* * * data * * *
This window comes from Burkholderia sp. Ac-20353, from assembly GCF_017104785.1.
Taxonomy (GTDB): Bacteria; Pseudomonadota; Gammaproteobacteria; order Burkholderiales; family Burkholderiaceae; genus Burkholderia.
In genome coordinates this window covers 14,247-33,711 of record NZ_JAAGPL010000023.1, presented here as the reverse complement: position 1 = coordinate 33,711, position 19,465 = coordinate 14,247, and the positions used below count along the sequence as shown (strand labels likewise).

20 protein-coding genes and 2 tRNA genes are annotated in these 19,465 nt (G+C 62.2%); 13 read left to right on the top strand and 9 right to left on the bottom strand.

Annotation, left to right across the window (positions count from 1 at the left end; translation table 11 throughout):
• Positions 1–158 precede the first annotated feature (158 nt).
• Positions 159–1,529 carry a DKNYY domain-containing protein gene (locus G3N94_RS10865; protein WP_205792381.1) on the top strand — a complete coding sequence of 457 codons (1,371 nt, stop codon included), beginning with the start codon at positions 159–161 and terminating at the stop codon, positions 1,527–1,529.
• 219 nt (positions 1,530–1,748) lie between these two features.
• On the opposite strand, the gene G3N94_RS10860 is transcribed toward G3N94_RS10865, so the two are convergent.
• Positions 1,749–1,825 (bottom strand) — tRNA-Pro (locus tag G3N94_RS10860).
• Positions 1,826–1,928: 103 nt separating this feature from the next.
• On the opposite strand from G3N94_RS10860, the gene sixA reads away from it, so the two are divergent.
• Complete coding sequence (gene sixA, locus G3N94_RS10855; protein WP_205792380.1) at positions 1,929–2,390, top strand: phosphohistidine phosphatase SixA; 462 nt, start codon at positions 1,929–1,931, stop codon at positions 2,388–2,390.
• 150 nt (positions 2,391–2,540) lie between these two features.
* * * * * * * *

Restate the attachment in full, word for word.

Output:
This window comes from Burkholderia sp. Ac-20353, from assembly GCF_017104785.1.
Taxonomy (GTDB): Bacteria; Pseudomonadota; Gammaproteobacteria; order Burkholderiales; family Burkholderiaceae; genus Burkholderia.
In genome coordinates this window covers 14,247-33,711 of record NZ_JAAGPL010000023.1, presented here as the reverse complement: position 1 = coordinate 33,711, position 19,465 = coordinate 14,247, and the positions used below count along the sequence as shown (strand labels likewise).

20 protein-coding genes and 2 tRNA genes are annotated in these 19,465 nt (G+C 62.2%); 13 read left to right on the top strand and 9 right to left on the bottom strand.

Annotation, left to right across the window (positions count from 1 at the left end; translation table 11 throughout):
• Positions 1–158 precede the first annotated feature (158 nt).
• Positions 159–1,529 carry a DKNYY domain-containing protein gene (locus G3N94_RS10865; protein WP_205792381.1) on the top strand — a complete coding sequence of 457 codons (1,371 nt, stop codon included), beginning with the start codon at positions 159–161 and terminating at the stop codon, positions 1,527–1,529.
• 219 nt (positions 1,530–1,748) lie between these two features.
• On the opposite strand, the gene G3N94_RS10860 is transcribed toward G3N94_RS10865, so the two are convergent.
• Positions 1,749–1,825 (bottom strand) — tRNA-Pro (locus tag G3N94_RS10860).
• Positions 1,826–1,928: 103 nt separating this feature from the next.
• On the opposite strand from G3N94_RS10860, the gene sixA reads away from it, so the two are divergent.
• Complete coding sequence (gene sixA, locus G3N94_RS10855; protein WP_205792380.1) at positions 1,929–2,390, top strand: phosphohistidine phosphatase SixA; 462 nt, start codon at positions 1,929–1,931, stop codon at positions 2,388–2,390.
• 150 nt (positions 2,391–2,540) lie between these two features.